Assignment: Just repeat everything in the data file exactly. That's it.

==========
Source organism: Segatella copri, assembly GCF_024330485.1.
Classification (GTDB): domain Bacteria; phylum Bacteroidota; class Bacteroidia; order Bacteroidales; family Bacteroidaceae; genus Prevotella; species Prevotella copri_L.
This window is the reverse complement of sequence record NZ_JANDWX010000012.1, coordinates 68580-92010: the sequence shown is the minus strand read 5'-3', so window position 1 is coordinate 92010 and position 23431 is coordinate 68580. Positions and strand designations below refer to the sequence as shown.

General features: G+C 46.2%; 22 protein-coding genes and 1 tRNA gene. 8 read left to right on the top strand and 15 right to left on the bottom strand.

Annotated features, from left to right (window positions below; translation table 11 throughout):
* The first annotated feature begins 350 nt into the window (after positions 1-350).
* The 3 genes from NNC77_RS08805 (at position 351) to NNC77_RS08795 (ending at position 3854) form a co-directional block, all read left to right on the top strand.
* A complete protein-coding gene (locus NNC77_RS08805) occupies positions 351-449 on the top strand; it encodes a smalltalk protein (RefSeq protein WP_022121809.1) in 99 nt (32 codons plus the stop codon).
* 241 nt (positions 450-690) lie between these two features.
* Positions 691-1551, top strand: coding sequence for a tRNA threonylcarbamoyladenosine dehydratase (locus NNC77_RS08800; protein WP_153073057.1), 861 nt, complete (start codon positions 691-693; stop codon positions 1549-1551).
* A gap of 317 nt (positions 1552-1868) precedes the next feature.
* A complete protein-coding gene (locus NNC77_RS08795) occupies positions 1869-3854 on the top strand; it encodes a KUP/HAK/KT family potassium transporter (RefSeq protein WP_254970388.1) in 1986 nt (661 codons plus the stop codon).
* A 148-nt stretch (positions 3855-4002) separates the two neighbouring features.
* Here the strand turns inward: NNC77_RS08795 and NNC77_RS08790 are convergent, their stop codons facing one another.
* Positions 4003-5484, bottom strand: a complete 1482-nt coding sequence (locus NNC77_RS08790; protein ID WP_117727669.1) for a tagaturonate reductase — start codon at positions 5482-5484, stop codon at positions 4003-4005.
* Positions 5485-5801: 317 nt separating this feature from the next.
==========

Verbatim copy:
Source organism: Segatella copri, assembly GCF_024330485.1.
Classification (GTDB): domain Bacteria; phylum Bacteroidota; class Bacteroidia; order Bacteroidales; family Bacteroidaceae; genus Prevotella; species Prevotella copri_L.
This window is the reverse complement of sequence record NZ_JANDWX010000012.1, coordinates 68580-92010: the sequence shown is the minus strand read 5'-3', so window position 1 is coordinate 92010 and position 23431 is coordinate 68580. Positions and strand designations below refer to the sequence as shown.

General features: G+C 46.2%; 22 protein-coding genes and 1 tRNA gene. 8 read left to right on the top strand and 15 right to left on the bottom strand.

Annotated features, from left to right (window positions below; translation table 11 throughout):
* The first annotated feature begins 350 nt into the window (after positions 1-350).
* The 3 genes from NNC77_RS08805 (at position 351) to NNC77_RS08795 (ending at position 3854) form a co-directional block, all read left to right on the top strand.
* A complete protein-coding gene (locus NNC77_RS08805) occupies positions 351-449 on the top strand; it encodes a smalltalk protein (RefSeq protein WP_022121809.1) in 99 nt (32 codons plus the stop codon).
* 241 nt (positions 450-690) lie between these two features.
* Positions 691-1551, top strand: coding sequence for a tRNA threonylcarbamoyladenosine dehydratase (locus NNC77_RS08800; protein WP_153073057.1), 861 nt, complete (start codon positions 691-693; stop codon positions 1549-1551).
* A gap of 317 nt (positions 1552-1868) precedes the next feature.
* A complete protein-coding gene (locus NNC77_RS08795) occupies positions 1869-3854 on the top strand; it encodes a KUP/HAK/KT family potassium transporter (RefSeq protein WP_254970388.1) in 1986 nt (661 codons plus the stop codon).
* A 148-nt stretch (positions 3855-4002) separates the two neighbouring features.
* Here the strand turns inward: NNC77_RS08795 and NNC77_RS08790 are convergent, their stop codons facing one another.
* Positions 4003-5484, bottom strand: a complete 1482-nt coding sequence (locus NNC77_RS08790; protein ID WP_117727669.1) for a tagaturonate reductase — start codon at positions 5482-5484, stop codon at positions 4003-4005.
* Positions 5485-5801: 317 nt separating this feature from the next.